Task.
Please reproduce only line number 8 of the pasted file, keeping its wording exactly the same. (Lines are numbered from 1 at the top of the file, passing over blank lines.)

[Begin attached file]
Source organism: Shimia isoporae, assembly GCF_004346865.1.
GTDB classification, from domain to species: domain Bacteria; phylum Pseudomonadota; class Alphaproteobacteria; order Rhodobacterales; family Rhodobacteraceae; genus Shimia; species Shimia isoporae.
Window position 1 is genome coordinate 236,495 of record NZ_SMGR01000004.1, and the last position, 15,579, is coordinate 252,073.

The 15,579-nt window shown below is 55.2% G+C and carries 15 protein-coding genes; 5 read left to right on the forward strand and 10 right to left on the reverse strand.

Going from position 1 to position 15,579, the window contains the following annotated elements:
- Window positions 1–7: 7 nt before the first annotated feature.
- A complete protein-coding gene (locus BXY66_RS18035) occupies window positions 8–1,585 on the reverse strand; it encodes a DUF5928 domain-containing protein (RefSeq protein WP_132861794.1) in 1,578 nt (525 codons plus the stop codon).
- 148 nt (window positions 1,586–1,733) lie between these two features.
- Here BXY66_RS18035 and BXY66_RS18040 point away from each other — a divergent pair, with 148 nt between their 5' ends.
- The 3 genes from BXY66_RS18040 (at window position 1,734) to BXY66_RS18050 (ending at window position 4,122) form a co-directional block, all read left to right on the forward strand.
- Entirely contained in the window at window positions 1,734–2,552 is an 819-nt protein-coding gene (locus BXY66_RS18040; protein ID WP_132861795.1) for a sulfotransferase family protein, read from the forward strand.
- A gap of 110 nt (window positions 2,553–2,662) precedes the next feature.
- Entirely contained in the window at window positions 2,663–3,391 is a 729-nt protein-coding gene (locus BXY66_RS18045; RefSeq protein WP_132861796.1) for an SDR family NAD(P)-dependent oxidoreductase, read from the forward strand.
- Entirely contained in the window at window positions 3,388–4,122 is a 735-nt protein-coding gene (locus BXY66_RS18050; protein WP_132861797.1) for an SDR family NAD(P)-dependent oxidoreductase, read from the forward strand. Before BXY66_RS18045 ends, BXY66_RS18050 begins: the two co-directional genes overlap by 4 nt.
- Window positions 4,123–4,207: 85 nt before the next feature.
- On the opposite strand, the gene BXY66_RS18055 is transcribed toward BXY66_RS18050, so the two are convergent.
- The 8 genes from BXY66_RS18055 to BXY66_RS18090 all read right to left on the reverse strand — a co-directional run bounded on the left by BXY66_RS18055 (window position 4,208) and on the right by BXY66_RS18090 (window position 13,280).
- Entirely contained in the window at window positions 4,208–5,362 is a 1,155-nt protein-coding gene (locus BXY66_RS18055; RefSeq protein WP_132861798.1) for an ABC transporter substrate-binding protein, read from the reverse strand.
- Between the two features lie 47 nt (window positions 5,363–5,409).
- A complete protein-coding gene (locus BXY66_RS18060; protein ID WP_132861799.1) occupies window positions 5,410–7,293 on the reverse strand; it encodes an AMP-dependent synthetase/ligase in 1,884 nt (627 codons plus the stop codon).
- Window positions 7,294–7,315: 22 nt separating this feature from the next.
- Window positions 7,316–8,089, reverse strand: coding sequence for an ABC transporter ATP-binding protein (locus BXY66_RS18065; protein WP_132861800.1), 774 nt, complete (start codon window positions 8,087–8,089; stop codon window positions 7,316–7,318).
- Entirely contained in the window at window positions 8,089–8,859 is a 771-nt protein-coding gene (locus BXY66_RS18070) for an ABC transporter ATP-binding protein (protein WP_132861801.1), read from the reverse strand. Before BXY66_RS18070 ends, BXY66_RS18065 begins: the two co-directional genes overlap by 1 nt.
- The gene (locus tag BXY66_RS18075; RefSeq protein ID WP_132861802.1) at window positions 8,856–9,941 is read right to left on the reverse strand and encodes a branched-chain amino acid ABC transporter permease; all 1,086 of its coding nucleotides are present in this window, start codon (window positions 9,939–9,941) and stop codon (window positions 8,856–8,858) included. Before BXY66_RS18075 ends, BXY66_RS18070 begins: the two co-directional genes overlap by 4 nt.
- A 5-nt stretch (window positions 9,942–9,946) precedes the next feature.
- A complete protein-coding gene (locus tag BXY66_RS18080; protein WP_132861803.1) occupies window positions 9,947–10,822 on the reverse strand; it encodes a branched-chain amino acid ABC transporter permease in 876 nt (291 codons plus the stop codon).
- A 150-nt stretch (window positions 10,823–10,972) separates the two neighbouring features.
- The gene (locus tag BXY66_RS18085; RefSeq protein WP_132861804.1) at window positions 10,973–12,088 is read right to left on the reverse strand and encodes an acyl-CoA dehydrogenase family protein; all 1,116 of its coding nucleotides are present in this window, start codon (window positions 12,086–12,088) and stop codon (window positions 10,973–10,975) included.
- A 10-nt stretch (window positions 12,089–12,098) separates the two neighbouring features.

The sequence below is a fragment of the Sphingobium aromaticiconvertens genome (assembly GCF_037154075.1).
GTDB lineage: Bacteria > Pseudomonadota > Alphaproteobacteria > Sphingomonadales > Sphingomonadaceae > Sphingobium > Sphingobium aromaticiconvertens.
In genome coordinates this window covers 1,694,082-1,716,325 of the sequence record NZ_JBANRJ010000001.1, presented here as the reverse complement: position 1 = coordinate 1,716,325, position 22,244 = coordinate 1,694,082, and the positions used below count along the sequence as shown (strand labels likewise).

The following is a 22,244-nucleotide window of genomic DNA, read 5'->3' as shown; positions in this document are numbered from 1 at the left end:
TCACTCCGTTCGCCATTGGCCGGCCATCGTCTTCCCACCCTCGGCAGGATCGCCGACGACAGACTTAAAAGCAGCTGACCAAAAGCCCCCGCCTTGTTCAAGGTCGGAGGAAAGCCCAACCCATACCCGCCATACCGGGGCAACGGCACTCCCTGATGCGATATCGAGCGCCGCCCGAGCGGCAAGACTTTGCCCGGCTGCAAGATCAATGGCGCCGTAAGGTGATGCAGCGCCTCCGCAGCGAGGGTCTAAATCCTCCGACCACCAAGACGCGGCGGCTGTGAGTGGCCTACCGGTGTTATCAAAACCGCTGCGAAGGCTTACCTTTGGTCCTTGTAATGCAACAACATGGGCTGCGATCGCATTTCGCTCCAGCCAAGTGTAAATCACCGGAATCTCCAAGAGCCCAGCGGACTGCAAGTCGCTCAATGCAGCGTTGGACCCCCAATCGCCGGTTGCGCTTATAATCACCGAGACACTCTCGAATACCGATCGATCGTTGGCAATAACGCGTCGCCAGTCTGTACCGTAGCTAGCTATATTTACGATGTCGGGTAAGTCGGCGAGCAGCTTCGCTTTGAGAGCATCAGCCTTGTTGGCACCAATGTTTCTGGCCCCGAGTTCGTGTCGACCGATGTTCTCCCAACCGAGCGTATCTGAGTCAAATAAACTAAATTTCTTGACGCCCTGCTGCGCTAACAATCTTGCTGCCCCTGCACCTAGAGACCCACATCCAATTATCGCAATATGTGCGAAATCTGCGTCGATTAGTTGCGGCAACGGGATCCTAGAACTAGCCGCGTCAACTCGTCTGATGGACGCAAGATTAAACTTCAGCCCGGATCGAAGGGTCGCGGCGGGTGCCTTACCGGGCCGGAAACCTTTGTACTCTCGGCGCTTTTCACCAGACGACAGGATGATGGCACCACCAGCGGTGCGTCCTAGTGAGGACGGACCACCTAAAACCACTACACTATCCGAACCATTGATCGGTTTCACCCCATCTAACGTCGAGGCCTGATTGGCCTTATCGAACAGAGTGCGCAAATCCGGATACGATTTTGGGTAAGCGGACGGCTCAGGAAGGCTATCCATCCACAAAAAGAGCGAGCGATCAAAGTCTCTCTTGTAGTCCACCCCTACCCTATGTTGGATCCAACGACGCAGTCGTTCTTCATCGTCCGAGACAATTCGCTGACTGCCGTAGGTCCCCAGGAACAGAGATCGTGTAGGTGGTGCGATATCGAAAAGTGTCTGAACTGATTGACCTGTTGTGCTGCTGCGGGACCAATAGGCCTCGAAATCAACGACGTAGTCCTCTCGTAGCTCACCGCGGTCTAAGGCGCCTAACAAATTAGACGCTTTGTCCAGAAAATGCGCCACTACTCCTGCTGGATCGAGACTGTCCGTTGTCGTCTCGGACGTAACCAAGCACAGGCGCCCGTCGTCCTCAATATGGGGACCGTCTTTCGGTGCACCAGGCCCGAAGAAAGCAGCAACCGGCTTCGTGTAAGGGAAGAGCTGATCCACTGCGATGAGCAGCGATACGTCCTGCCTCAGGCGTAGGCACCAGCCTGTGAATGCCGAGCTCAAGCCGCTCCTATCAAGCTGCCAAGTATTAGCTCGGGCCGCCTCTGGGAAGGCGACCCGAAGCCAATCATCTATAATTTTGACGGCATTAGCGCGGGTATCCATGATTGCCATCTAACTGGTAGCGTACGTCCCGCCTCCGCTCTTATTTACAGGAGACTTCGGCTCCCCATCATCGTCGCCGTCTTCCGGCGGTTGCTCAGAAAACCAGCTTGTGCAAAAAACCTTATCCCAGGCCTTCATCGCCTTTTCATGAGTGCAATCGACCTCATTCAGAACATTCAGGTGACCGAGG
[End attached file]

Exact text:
- 148 nt (window positions 1,586–1,733) lie between these two features.